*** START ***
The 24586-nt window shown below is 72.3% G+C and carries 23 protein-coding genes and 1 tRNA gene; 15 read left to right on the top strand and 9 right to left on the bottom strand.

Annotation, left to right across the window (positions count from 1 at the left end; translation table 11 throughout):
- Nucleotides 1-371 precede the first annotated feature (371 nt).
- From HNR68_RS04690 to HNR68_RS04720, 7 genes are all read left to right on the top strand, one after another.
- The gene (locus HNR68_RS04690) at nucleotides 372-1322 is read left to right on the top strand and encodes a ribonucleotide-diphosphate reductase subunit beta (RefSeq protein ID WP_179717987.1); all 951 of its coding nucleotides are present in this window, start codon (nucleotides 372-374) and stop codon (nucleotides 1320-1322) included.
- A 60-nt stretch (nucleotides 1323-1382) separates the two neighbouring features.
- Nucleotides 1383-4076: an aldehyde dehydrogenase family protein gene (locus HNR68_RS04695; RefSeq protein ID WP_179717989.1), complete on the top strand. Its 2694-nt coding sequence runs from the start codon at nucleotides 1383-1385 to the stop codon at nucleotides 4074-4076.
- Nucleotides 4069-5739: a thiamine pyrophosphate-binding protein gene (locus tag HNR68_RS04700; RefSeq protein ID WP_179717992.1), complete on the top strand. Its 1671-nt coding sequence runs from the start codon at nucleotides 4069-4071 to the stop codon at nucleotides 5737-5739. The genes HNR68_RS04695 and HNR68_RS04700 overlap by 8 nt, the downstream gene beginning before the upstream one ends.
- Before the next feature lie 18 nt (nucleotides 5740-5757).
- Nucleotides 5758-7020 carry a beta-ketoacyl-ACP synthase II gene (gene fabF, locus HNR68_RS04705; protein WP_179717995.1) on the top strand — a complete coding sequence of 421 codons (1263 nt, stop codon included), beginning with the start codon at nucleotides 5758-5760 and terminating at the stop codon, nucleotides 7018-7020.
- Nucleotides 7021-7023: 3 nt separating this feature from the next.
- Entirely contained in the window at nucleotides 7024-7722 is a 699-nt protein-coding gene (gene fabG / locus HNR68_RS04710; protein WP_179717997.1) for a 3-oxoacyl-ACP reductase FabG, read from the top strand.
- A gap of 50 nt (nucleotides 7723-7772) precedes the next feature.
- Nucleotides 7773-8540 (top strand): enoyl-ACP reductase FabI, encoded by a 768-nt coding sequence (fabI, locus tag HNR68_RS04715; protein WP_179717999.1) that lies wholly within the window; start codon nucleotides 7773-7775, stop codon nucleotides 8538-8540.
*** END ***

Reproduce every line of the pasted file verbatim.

The 24586-nt window shown below is 72.3% G+C and carries 23 protein-coding genes and 1 tRNA gene; 15 read left to right on the top strand and 9 right to left on the bottom strand.

Annotation, left to right across the window (positions count from 1 at the left end; translation table 11 throughout):
- Nucleotides 1-371 precede the first annotated feature (371 nt).
- From HNR68_RS04690 to HNR68_RS04720, 7 genes are all read left to right on the top strand, one after another.
- The gene (locus HNR68_RS04690) at nucleotides 372-1322 is read left to right on the top strand and encodes a ribonucleotide-diphosphate reductase subunit beta (RefSeq protein ID WP_179717987.1); all 951 of its coding nucleotides are present in this window, start codon (nucleotides 372-374) and stop codon (nucleotides 1320-1322) included.
- A 60-nt stretch (nucleotides 1323-1382) separates the two neighbouring features.
- Nucleotides 1383-4076: an aldehyde dehydrogenase family protein gene (locus HNR68_RS04695; RefSeq protein ID WP_179717989.1), complete on the top strand. Its 2694-nt coding sequence runs from the start codon at nucleotides 1383-1385 to the stop codon at nucleotides 4074-4076.
- Nucleotides 4069-5739: a thiamine pyrophosphate-binding protein gene (locus tag HNR68_RS04700; RefSeq protein ID WP_179717992.1), complete on the top strand. Its 1671-nt coding sequence runs from the start codon at nucleotides 4069-4071 to the stop codon at nucleotides 5737-5739. The genes HNR68_RS04695 and HNR68_RS04700 overlap by 8 nt, the downstream gene beginning before the upstream one ends.
- Before the next feature lie 18 nt (nucleotides 5740-5757).
- Nucleotides 5758-7020 carry a beta-ketoacyl-ACP synthase II gene (gene fabF, locus HNR68_RS04705; protein WP_179717995.1) on the top strand — a complete coding sequence of 421 codons (1263 nt, stop codon included), beginning with the start codon at nucleotides 5758-5760 and terminating at the stop codon, nucleotides 7018-7020.
- Nucleotides 7021-7023: 3 nt separating this feature from the next.
- Entirely contained in the window at nucleotides 7024-7722 is a 699-nt protein-coding gene (gene fabG / locus HNR68_RS04710; protein WP_179717997.1) for a 3-oxoacyl-ACP reductase FabG, read from the top strand.
- A gap of 50 nt (nucleotides 7723-7772) precedes the next feature.
- Nucleotides 7773-8540 (top strand): enoyl-ACP reductase FabI, encoded by a 768-nt coding sequence (fabI, locus tag HNR68_RS04715; protein WP_179717999.1) that lies wholly within the window; start codon nucleotides 7773-7775, stop codon nucleotides 8538-8540.